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“Grassroots industrial design”: My latest Slate column

By now, you’ve no doubt heard of casemodding — the geek craze for stuffing the guts of a computer into an interesting, weird, or useful case. My latest column for Slate uses casemodding as a jumping-off point to argue that what’s happening is the rise of “grassroots industrial design”: Cheap electronics components making it possible for people to design their own digital-age tools. As I argue:

When was the last time you trimmed goose quills to make a pen? The genius idea of industrialism was the concept of the Model T: In exchange for something cheap and well-made, we’d forgo unique, lovely design.

But the Model T is old news. Nowadays, people want consumer goods to have serious aesthetic appeal. If they can’t find what they want in stores, they’ll build it themselves. You could call it “grass-roots industrial design.”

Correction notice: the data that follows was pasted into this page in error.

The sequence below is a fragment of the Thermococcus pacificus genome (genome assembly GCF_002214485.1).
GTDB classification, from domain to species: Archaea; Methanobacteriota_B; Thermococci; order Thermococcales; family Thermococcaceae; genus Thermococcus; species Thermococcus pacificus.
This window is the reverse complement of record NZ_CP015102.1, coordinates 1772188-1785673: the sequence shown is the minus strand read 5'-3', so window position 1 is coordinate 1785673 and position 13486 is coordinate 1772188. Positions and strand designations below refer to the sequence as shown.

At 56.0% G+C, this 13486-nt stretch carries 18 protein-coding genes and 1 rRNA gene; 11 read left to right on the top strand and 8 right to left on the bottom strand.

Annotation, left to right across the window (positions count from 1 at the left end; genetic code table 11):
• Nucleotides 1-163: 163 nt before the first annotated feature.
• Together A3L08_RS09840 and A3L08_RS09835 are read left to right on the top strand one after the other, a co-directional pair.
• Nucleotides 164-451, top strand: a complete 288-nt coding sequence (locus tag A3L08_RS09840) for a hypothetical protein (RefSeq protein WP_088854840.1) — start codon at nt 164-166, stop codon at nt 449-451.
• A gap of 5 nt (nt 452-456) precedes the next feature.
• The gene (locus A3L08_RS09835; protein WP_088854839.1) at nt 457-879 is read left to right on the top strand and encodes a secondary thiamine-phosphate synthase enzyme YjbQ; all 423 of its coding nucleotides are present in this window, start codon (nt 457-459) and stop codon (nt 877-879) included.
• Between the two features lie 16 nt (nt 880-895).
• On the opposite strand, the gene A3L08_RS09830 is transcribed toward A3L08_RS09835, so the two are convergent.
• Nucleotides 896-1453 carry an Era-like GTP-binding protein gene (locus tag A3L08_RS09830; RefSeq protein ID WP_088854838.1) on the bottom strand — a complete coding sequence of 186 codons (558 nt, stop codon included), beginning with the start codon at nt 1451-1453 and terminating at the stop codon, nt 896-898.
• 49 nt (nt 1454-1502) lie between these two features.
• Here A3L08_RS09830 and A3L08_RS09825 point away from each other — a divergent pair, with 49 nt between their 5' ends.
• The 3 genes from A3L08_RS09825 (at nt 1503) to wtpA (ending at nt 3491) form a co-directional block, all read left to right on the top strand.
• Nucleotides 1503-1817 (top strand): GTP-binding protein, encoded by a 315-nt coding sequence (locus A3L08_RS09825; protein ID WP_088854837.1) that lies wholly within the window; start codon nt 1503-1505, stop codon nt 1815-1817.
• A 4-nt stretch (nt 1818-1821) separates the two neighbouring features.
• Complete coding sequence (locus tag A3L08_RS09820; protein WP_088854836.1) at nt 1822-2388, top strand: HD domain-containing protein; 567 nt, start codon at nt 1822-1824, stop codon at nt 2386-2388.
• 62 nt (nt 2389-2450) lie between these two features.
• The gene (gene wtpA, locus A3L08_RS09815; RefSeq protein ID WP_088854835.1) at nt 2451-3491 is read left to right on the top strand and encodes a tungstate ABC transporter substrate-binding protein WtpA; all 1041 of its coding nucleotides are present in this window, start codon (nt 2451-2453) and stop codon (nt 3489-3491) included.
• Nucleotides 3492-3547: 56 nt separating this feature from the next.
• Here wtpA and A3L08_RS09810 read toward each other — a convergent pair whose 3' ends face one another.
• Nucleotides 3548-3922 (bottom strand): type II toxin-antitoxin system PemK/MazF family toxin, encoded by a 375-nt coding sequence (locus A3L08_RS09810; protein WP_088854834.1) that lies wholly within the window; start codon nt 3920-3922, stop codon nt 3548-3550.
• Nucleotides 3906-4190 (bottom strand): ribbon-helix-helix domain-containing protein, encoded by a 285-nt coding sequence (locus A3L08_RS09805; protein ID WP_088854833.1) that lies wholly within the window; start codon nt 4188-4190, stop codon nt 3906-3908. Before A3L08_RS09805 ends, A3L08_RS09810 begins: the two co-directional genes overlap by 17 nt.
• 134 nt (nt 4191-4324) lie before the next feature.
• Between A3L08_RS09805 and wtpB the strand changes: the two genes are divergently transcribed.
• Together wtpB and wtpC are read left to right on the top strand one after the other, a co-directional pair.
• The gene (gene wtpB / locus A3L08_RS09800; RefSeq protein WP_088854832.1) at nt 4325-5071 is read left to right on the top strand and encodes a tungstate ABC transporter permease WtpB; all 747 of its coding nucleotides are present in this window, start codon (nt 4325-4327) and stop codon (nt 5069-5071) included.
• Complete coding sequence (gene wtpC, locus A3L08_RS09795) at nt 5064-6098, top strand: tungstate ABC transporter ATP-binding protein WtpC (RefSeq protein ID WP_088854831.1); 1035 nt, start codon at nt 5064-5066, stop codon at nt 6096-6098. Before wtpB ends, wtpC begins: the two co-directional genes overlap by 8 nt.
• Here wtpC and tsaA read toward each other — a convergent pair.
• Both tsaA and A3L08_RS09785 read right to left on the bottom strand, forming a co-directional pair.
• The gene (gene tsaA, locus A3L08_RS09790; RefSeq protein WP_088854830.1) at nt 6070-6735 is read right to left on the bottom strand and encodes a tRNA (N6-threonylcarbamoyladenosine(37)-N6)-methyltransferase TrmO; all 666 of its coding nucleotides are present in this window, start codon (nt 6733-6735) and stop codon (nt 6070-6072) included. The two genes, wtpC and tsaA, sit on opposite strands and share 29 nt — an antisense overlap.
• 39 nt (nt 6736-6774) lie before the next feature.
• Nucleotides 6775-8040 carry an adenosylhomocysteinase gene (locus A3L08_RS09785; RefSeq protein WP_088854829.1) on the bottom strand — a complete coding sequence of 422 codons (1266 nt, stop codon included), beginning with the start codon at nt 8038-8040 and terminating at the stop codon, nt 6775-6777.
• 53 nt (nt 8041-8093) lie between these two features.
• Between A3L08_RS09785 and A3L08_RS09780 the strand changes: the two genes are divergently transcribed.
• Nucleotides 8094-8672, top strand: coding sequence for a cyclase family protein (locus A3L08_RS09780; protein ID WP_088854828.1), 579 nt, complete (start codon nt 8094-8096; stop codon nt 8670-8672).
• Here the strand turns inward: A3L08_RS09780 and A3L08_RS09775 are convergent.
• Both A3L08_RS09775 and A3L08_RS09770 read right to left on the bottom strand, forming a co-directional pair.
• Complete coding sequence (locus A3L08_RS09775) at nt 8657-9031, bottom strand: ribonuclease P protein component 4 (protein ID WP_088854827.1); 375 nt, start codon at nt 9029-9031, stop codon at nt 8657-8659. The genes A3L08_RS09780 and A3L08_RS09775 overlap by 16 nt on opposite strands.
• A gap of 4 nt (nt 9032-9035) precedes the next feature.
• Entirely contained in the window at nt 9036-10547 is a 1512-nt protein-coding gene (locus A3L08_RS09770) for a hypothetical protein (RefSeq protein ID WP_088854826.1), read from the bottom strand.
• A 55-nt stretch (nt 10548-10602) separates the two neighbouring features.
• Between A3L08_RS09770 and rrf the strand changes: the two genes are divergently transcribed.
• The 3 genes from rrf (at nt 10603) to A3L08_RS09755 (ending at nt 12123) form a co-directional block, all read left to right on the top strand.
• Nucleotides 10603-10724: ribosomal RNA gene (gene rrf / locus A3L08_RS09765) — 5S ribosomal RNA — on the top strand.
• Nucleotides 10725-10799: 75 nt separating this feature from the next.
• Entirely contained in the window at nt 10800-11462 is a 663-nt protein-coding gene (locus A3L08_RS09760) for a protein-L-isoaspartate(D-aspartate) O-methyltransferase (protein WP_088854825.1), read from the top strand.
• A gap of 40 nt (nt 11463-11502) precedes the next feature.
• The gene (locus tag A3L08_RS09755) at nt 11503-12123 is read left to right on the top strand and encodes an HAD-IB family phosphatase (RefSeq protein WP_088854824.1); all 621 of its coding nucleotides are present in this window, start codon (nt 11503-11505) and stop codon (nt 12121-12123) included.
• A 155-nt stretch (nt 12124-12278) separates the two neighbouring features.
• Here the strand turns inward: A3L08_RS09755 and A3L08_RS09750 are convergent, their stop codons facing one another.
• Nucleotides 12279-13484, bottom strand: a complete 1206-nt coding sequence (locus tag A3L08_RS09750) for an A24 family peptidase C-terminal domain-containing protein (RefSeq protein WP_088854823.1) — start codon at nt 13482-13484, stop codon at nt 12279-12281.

You can read the rest of it for free — and if you have any thoughts, post ‘em in Slate’s discussion area The Fray! That casemod above, by the way, is the lead example in my piece: The gorgeous “Osh-Kosh”, a computer stuffed into an old-school vanity case for use as a portable DJing device, created by Dustin Smith.

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I'm Clive Thompson, the author of Smarter Than You Think: How Technology is Changing Our Minds for the Better (Penguin Press). You can order the book now at Amazon, Barnes and Noble, Powells, Indiebound, or through your local bookstore! I'm also a contributing writer for the New York Times Magazine and a columnist for Wired magazine. Email is here or ping me via the antiquated form of AOL IM (pomeranian99).

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